The way we teach history can promote apocalyptic habits of mind: If anything interesting is happening in a human society, our students infer, it’s either a catastrophe, a marvelous deliverance, or a slow steady march of progress into utopia. When students perceive themselves to be living in a time of crisis, the last option is completely unavailable. I believe this is corrosive to healthy attitudes. It’s not simply that this way of teaching nurtures paranoia and makes ordinary life more difficult. For many people, a bit paradoxically, it’s also destructive to political willpower in the long term.

Of course, there certainly are plenty of truly apocalyptic moments to talk about in any history course, and they’re crucial to cover well. But most of human experience, and indeed, most of the human struggle, consists of people trying to make meaningful and reasonably happy lives together under difficult conditions. All people—from the most vulnerable to the most powerful—do this in circumstances that, when everything is accomplished, lead to their deaths. Mortality is the most reliable historical fact, the most insurmountable social problem. Apocalyptic thinking (as a general state of mind), oddly enough, is based on the implicit denial of its universality.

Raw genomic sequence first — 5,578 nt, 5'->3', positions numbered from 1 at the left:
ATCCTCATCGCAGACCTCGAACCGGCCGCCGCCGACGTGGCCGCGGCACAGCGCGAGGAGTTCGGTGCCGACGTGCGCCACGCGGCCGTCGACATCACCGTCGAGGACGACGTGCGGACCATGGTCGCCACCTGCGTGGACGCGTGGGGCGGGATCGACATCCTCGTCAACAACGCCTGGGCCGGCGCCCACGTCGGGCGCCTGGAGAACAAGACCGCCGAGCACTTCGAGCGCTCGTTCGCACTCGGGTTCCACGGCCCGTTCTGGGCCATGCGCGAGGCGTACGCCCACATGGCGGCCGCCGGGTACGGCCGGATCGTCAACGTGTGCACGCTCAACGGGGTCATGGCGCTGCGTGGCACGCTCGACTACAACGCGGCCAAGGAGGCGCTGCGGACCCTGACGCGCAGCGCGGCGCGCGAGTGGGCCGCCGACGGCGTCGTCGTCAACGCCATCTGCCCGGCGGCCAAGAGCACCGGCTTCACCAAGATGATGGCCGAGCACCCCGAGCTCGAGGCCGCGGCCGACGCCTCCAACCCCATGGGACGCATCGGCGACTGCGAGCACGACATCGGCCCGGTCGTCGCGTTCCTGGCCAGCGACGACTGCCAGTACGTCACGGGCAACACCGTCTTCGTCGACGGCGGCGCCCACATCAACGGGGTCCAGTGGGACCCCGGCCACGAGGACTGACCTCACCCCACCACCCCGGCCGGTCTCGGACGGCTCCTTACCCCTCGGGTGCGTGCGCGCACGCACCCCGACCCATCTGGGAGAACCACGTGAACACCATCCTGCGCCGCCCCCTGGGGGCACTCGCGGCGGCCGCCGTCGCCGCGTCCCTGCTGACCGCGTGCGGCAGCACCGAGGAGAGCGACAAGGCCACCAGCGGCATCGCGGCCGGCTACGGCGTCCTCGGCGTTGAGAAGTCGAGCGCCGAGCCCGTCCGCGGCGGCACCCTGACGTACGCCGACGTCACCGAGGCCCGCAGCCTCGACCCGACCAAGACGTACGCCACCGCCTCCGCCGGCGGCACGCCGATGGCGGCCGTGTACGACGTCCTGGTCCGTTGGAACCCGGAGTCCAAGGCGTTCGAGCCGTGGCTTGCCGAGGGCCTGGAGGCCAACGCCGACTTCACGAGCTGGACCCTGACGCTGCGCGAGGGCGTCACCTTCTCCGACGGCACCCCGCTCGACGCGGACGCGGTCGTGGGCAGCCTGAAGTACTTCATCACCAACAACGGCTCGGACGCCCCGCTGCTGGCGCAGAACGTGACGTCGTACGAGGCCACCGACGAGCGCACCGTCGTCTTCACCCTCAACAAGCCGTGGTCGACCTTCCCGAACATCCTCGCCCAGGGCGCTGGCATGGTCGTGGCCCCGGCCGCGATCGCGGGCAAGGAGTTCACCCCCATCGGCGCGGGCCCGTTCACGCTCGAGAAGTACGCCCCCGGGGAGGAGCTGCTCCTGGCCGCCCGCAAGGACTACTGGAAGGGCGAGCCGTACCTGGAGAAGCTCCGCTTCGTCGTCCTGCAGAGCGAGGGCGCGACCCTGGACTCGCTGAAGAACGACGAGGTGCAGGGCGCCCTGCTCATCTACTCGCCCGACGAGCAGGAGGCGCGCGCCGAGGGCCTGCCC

Nobody gets out of the past alive, but that doesn’t make the past a desert. We have to find ways to honor this fact. That task is critical if we want to avoid pessimism. The ultimate lesson of history must include the insight that everybody lives, not only that everybody dies. So I’m trying to get better at finding ways to portray the everyday vibrancy that’s there in the past. I want my courses to have more voices, more experiences, more forms of happiness and quotidian triumph.

I think that attending to these long-term, structural features of any history course can be as important as anything else teachers do. It may well be as important for teachers as for students.

_____

Image: Front page of the New York Tribune, June 29, 1914. Library of Congress.